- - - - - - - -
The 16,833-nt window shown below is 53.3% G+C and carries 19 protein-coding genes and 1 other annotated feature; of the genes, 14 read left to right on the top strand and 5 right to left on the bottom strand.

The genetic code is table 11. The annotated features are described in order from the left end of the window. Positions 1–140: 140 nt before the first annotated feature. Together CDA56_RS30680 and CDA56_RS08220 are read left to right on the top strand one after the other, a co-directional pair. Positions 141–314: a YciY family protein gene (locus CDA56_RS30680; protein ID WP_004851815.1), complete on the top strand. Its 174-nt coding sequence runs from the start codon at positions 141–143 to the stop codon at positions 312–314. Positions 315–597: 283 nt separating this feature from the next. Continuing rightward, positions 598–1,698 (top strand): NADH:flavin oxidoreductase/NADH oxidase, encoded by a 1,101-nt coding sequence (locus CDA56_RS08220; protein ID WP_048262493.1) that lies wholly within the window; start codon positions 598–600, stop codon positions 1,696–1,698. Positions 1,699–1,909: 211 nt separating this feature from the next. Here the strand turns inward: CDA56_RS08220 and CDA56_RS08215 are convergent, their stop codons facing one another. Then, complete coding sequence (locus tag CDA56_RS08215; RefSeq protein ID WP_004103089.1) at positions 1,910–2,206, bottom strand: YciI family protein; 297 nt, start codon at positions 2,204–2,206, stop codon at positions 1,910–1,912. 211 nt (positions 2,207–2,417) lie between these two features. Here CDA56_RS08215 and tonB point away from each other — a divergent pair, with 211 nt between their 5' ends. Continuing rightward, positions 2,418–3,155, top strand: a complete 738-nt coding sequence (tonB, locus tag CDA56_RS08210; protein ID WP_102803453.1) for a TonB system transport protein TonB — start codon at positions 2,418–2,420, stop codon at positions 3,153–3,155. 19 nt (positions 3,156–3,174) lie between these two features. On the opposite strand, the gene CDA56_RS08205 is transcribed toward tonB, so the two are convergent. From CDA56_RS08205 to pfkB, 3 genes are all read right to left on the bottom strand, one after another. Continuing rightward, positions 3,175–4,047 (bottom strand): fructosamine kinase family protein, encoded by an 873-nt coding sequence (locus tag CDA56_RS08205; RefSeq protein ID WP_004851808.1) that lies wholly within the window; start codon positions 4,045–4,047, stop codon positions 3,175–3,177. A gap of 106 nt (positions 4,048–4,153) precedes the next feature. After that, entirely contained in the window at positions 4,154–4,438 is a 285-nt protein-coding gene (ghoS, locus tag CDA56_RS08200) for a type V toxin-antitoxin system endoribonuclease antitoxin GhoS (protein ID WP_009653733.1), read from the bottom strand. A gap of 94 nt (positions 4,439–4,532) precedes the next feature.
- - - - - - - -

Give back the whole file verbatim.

The 16,833-nt window shown below is 53.3% G+C and carries 19 protein-coding genes and 1 other annotated feature; of the genes, 14 read left to right on the top strand and 5 right to left on the bottom strand.

The genetic code is table 11. The annotated features are described in order from the left end of the window. Positions 1–140: 140 nt before the first annotated feature. Together CDA56_RS30680 and CDA56_RS08220 are read left to right on the top strand one after the other, a co-directional pair. Positions 141–314: a YciY family protein gene (locus CDA56_RS30680; protein ID WP_004851815.1), complete on the top strand. Its 174-nt coding sequence runs from the start codon at positions 141–143 to the stop codon at positions 312–314. Positions 315–597: 283 nt separating this feature from the next. Continuing rightward, positions 598–1,698 (top strand): NADH:flavin oxidoreductase/NADH oxidase, encoded by a 1,101-nt coding sequence (locus CDA56_RS08220; protein ID WP_048262493.1) that lies wholly within the window; start codon positions 598–600, stop codon positions 1,696–1,698. Positions 1,699–1,909: 211 nt separating this feature from the next. Here the strand turns inward: CDA56_RS08220 and CDA56_RS08215 are convergent, their stop codons facing one another. Then, complete coding sequence (locus tag CDA56_RS08215; RefSeq protein ID WP_004103089.1) at positions 1,910–2,206, bottom strand: YciI family protein; 297 nt, start codon at positions 2,204–2,206, stop codon at positions 1,910–1,912. 211 nt (positions 2,207–2,417) lie between these two features. Here CDA56_RS08215 and tonB point away from each other — a divergent pair, with 211 nt between their 5' ends. Continuing rightward, positions 2,418–3,155, top strand: a complete 738-nt coding sequence (tonB, locus tag CDA56_RS08210; protein ID WP_102803453.1) for a TonB system transport protein TonB — start codon at positions 2,418–2,420, stop codon at positions 3,153–3,155. 19 nt (positions 3,156–3,174) lie between these two features. On the opposite strand, the gene CDA56_RS08205 is transcribed toward tonB, so the two are convergent. From CDA56_RS08205 to pfkB, 3 genes are all read right to left on the bottom strand, one after another. Continuing rightward, positions 3,175–4,047 (bottom strand): fructosamine kinase family protein, encoded by an 873-nt coding sequence (locus tag CDA56_RS08205; RefSeq protein ID WP_004851808.1) that lies wholly within the window; start codon positions 4,045–4,047, stop codon positions 3,175–3,177. A gap of 106 nt (positions 4,048–4,153) precedes the next feature. After that, entirely contained in the window at positions 4,154–4,438 is a 285-nt protein-coding gene (ghoS, locus tag CDA56_RS08200) for a type V toxin-antitoxin system endoribonuclease antitoxin GhoS (protein ID WP_009653733.1), read from the bottom strand. A gap of 94 nt (positions 4,439–4,532) precedes the next feature.